Originally from Ohio, M.D. Johnson, and his wife/business partner, Julia, spent 18 years in Iowa before relocating to her native Washington state in 2015. A full-time freelance outdoor writer since 1992, Johnson, with the photographic assistance of his wife, has authored and illustrated six full-length books, including three on waterfowl hunting. Today, The Johnsons reside in Wahkiakum County, where they both enjoy a 107-day duck season, salmon fishing, and everything the wonderful Pacific Northwest has to offer. Oh, and if you ask, M.D. will tell you he prefers 16 gauge doubles to anything else.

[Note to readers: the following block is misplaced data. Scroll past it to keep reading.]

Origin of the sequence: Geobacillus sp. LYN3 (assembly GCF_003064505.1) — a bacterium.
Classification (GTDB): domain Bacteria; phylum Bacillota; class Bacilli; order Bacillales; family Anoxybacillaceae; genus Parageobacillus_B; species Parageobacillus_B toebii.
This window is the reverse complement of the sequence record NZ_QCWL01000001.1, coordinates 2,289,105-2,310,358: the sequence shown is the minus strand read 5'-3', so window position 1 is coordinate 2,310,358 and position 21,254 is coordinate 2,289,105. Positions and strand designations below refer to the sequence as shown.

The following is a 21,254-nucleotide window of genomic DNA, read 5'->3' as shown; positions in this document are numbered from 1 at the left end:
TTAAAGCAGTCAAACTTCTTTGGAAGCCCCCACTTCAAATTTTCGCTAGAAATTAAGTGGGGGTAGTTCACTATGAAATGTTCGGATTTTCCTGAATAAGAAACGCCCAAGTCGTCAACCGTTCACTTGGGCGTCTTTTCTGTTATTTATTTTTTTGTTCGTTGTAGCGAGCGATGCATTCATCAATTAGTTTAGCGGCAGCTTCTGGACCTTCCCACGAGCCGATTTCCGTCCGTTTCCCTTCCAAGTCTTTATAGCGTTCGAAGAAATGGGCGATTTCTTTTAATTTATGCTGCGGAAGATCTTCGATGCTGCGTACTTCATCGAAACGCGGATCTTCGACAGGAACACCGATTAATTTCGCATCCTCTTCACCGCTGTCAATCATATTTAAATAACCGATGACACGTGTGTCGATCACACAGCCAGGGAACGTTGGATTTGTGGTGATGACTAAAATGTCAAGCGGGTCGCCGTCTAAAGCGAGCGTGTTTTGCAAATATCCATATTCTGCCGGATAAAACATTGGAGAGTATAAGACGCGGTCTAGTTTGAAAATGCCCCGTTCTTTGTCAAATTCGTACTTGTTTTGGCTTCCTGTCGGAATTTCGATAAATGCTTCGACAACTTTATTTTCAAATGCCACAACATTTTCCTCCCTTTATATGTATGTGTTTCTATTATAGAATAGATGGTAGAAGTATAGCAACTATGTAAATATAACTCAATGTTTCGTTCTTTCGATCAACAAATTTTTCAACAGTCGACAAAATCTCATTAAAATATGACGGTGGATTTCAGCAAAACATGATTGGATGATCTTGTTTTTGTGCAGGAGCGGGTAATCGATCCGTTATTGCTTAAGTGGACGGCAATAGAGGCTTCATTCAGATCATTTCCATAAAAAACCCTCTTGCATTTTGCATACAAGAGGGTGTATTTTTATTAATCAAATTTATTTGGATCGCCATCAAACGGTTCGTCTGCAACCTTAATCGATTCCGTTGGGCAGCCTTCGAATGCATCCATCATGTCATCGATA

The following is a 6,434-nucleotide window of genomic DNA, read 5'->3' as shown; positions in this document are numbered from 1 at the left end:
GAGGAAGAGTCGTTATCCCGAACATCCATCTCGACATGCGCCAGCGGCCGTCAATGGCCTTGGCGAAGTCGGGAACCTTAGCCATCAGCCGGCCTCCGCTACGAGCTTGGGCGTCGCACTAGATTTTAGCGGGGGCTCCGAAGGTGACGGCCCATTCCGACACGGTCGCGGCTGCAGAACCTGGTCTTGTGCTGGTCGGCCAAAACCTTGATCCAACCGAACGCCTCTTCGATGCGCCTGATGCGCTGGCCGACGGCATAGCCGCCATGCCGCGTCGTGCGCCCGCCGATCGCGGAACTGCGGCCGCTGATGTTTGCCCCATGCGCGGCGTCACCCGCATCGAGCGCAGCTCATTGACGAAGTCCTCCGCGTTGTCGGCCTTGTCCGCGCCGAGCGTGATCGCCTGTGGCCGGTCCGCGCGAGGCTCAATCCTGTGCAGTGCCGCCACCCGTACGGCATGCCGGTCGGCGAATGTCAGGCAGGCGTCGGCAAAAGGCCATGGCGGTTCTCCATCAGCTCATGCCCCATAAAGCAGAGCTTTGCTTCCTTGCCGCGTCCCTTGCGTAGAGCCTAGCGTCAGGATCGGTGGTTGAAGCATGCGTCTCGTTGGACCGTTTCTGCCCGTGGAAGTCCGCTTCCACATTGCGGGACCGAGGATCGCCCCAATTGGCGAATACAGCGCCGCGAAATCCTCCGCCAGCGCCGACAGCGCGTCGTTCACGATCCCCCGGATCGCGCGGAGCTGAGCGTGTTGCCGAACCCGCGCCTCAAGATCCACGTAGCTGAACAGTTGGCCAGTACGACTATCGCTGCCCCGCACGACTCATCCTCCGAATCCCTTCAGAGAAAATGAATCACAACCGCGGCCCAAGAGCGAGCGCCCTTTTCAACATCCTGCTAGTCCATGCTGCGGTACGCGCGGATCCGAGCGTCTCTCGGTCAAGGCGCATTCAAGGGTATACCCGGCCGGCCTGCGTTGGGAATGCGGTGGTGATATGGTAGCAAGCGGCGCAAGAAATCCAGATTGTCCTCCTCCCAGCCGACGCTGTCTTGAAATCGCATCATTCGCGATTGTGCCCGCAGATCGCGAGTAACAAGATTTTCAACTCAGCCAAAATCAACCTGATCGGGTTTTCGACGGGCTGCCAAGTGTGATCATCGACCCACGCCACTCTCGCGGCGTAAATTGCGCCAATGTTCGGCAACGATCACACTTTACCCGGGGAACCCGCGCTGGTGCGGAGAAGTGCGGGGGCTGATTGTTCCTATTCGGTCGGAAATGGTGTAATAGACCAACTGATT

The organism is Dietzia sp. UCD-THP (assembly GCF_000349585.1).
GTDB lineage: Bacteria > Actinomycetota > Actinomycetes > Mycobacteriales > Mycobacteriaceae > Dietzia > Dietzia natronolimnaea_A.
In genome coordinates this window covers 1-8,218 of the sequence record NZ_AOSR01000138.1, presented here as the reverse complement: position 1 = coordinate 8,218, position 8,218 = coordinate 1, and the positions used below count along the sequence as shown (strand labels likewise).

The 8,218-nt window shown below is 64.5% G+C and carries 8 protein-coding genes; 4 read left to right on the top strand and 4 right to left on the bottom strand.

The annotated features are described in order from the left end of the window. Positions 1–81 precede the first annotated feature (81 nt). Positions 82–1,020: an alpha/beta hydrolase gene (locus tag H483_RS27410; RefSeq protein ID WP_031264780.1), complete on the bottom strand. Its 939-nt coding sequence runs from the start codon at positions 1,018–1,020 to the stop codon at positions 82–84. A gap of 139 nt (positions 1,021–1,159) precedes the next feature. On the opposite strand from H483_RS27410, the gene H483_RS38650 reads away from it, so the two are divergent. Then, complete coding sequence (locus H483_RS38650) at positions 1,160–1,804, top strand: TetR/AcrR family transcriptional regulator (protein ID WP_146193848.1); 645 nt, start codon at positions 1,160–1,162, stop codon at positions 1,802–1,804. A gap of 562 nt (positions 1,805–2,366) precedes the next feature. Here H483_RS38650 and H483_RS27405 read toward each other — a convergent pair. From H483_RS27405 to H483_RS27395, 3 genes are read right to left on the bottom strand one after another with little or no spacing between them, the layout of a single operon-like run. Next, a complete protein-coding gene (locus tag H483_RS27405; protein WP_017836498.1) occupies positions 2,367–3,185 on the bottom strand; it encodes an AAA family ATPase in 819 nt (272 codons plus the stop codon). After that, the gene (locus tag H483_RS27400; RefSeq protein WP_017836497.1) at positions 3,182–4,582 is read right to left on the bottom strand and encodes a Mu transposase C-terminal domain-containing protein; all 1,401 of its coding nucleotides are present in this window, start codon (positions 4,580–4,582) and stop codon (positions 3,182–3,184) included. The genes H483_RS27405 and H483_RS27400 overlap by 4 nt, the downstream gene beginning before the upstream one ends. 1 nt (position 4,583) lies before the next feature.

Read more from M.D. on Slayer’s Blog:
– Hunting gadwall ducks: Everything you need to know
– 9 things every new duck hunter REALLY needs: Resources and gear
– Why these waterfowlers love the cutdown call for duck hunting
– Beyond the quack: Learn the different duck sounds of common species
– Top 5 duck and goose decoy spreads you have to try
GREAT INFO; I’m 62 years young and have just gotten back into DUCK hunting, Thanks to my great step-son who has discovered a passion for the game, and the hunt. I was stationed in the US Coast Guard on the Eastern Shore of Maryland, early 80’s and had some interest in duck hunting then, but was still a primarily a deer hunter. Looking back, I wished I would have put more into the sport of duck hunting. Your site is one of the best of read, and wanting to learn more. THANKS